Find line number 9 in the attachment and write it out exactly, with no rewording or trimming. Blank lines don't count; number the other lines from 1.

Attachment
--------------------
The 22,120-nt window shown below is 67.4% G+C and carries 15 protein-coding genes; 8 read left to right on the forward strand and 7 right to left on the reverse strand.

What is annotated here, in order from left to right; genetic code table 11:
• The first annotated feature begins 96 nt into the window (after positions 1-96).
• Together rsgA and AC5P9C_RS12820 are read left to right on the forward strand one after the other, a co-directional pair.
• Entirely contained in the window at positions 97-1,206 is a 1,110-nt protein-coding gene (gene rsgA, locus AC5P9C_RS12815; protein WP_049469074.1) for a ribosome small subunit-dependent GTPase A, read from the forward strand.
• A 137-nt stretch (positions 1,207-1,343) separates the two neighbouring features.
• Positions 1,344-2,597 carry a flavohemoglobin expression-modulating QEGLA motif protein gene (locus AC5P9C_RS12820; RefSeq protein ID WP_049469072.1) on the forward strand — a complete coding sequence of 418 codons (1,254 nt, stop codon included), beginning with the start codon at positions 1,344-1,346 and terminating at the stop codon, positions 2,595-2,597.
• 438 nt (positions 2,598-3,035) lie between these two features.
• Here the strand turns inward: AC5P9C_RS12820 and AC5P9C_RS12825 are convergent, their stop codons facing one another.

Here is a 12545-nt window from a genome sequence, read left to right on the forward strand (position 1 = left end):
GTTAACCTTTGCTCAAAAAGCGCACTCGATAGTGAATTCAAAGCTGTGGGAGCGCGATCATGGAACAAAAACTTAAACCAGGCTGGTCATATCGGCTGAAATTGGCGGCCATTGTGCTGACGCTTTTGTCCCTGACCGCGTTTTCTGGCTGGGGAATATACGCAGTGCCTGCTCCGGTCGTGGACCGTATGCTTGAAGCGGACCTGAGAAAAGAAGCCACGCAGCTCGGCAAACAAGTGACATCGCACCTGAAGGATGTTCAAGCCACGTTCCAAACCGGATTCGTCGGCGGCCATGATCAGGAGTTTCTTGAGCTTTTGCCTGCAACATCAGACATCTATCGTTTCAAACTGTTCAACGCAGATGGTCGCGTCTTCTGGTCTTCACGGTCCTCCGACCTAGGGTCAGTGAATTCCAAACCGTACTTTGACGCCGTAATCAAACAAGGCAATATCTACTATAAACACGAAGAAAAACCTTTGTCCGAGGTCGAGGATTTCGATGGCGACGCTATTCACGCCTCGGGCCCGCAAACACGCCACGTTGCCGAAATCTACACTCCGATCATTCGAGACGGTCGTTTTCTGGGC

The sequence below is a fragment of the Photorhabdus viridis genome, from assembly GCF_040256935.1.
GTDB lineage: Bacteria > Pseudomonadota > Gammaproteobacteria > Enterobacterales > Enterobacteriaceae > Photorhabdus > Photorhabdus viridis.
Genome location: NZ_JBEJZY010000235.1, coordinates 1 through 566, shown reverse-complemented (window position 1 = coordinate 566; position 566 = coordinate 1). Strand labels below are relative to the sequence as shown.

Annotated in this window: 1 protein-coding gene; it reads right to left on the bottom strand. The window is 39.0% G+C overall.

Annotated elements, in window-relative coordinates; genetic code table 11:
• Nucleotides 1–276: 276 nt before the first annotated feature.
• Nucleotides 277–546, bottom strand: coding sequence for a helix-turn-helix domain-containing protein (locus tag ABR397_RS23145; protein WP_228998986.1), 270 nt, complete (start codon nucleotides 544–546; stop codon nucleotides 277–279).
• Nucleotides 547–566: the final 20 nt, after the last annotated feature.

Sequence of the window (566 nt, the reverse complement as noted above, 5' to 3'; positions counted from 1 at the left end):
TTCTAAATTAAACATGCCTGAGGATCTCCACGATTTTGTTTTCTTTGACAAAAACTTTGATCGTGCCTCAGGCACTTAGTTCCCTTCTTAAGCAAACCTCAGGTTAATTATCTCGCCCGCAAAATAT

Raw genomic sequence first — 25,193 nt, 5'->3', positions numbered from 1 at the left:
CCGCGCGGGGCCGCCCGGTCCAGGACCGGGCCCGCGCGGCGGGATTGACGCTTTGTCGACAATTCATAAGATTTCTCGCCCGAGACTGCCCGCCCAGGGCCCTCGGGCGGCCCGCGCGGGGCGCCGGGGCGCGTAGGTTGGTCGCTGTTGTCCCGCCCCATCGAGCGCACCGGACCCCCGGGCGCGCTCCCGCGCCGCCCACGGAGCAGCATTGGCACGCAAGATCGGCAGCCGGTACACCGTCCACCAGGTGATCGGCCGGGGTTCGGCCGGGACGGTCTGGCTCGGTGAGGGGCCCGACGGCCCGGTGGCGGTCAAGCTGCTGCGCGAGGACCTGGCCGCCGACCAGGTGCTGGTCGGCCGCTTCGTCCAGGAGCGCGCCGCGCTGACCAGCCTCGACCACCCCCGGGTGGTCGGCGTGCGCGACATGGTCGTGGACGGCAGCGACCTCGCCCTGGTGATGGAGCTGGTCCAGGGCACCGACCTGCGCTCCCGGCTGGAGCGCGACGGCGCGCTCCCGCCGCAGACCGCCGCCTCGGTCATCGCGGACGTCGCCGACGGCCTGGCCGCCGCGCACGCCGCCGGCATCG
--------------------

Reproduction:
• Here the strand turns inward: AC5P9C_RS12820 and AC5P9C_RS12825 are convergent, their stop codons facing one another.